Twelve museum staff braved the elements this week to arrive bright and breezy at the headquarters at Scunthorpe. The makeshift plastic sheet channels which we had attached at the beginning of the year were clearly making the difference as one of the containers was nearly brimmed full of rainwater that had been leaking through the roof during the week. It is not perfect by any stretch of the imagination but a marked improvement of saturated carpets and mushrooms growing in the room.
The team got the usual ‘General Melchett’ style update from the boss who imparted all that had been going on during the week and we gave our best ‘cunning plans’ in response. After all was said, it was soon down to business of offloading the artifacts that had been delivered from the Falkland Islands and the bosses attic. This included some old equipment and attachments as well as the latest round of detachment boards. This means that we are fast catching up to the boards from the last quarter of a century and the volunteers were shocked to find some of the other team members and the boss listed on some of them as they were unwrapped. We also found an early version of trip advisor on the back of a board as some of the firemen had left some ‘reviews’ of their time at Mount Pleasant Airport. We also received 85kg of historic daily occurrence books (DOBs) which was an effort to lift in but was soon catalogued and broken down into more manageable loads. For those that don’t know, DOBs were used to catalogue the section’s activities and responses to incidents and crews whilst they were on shift so it is a historic record of one of the longest deployments that the RAF Fire Service has supported during the history of the trade.
A recent acquisition of a model collection was also sorted through and re-boxed as well as two sets of crash kit which was sent in by Colin Stone after a recent sort through his attic uncovered some kit from his time in the RAF. We get many enquiries like this through social media or our email address which are always welcome. Of particular interest are original or high-quality scans of photographs of people’s time in the military fire service, vehicles or other activities that they may have been involved with during their service. What is even better is if we have the names or stories which are associated with them, as it allows us to display them with the context which helps people understand our history.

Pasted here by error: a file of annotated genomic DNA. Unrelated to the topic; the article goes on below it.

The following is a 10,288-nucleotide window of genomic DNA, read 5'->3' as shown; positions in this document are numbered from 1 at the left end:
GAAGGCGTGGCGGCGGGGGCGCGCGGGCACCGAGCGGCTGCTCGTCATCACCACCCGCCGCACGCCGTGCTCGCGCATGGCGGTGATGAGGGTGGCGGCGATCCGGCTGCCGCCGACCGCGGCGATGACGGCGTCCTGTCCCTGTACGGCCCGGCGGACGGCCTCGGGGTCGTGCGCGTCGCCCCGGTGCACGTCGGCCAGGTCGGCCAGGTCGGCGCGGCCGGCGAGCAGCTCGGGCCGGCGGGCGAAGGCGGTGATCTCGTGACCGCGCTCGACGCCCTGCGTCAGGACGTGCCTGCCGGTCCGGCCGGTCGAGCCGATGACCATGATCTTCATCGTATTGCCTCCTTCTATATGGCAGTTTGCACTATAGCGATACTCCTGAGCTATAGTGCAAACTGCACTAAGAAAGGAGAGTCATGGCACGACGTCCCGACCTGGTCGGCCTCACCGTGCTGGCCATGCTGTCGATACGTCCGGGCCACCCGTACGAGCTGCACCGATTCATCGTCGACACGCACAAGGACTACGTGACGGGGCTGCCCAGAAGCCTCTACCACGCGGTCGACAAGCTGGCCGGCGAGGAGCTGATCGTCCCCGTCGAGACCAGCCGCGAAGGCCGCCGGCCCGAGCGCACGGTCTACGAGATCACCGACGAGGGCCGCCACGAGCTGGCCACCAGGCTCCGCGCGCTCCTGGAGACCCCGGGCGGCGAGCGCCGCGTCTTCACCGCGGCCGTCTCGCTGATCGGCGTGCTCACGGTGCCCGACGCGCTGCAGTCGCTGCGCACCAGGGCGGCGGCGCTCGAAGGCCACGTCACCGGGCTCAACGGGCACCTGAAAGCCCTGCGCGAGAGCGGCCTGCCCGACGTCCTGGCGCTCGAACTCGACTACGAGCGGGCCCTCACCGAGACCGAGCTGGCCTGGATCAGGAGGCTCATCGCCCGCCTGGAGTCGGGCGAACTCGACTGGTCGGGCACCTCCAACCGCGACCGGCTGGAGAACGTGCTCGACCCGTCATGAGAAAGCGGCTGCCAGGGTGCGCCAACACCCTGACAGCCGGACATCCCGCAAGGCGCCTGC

The storage area was also a hive of activity as the small team over there ran up the generator to test the new battery and helped inspect the pallets and other stillages to ensure that we were maximising our storage to the best of our ability. It is clear the museum will need to move again in the future and by carrying out this work now we aim to cut down on the amount of truck loads it will take and therefore save the museum vital funds. We will keep everyone updated on our situation as and when we can but our future is still very uncertain. We depend on your donations through Paypal purchases or Amazon Smile and general donations to survive now more than ever so thanks to those who help where they can.
The work on the WOT-1 continued on and we are slowly getting through the jobs which are needing to be done. However, the belts are causing a squeal, probably due to them needing re-tensioned which will be sorted another time.The MK6’s recent service by our Norfolk visitors again proved its worth as the vehicle started first time on the button and didn’t require the use of the manual choke that had been previously installed in the cab. Although it was agreed that the fuel mixture was still very rich, the marked improvement of the idle is clear to see and hear. We hope to get more work done on the vehicle soon as the days and evenings extend and hopefully the guys from the Norfolk Tank Museum will be back up again once they can spare some time from their own MK6 restoration project which is really making leaps and bounds judging by the updates on their Facebook page.
Whilst we were at the storage area the boss and another one of his crew members inspected the new RIV which was acquired by one of our museum volunteers recently. After a quick once over the boss took the chance to get more familiar with the vehicle and gave it a good run up and down the road outside the hangar. Further functional checks were carried out and it was confirmed – albeit lightly due to the amount of water in the tanks – that the front monitor and foam branch worked. Although the vehicle has a few dents and other minor bits of work that needs to be looked at, it is a very good example and the museum volunteers have also been really impressed with the response the social media channels have received after we announced its arrival. Seeing pictures of it whilst in service is really encouraging for us as it has obviously struck a chord among our followers so please keep them coming.